According to KTM’s press kit, the EXC frame weighs approximately 0.5-kilograms less than its lightest competitor, while also stating that it’s easier to maintain and work on.
The new EXC models are fitted with a seven millimetre longer PDS shock made by WP Suspension and a further developed geometry (the shock is mounted flatter compared to 2011) to offer an improved rising rate character.
It is fitted with an improved piston and bushings that provide better seal and friction properties to handle the higher shaft velocities. A new spring retention and preload system allow preload adjustment without the use of hammer and punch.
All models are fitted with a new cast aluminium swing arm. The single-component casting process allows unlimited geometry solutions and eliminates any inconsistencies created by welding. Updated mounting positions, slightly higher profiles and optimised flex support the frame and suspension characteristics. The swingarm is 300 grams lighter than 2011.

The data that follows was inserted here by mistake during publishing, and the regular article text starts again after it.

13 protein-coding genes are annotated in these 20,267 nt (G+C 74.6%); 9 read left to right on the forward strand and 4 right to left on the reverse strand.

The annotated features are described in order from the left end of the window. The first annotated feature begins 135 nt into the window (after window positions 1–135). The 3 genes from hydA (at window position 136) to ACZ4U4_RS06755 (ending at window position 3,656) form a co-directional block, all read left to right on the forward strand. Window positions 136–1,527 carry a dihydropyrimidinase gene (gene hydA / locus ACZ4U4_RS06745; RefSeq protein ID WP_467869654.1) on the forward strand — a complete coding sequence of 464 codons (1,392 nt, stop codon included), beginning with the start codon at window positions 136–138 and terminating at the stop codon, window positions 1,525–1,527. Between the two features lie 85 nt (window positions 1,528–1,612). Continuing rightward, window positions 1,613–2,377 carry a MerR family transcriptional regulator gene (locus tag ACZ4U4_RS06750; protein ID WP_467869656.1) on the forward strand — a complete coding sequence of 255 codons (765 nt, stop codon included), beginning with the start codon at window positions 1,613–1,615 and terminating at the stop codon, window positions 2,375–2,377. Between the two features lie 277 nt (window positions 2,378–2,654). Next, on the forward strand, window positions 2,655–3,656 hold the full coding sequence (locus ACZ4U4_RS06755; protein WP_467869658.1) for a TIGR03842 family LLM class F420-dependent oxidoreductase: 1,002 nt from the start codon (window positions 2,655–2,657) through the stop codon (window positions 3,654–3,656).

Also on all models, WP’s latest generation 48mm USD forks are now fitted with new seals and improved bushings. There are new settings featured throughout the range.
The bodywork of the new EXC line-up has already proven its qualities on the 2011 SX models. Super slim ergonomics and excellent contact points between rider and machine were a major target set by 10-time Motocross World Champion Stefan Everts.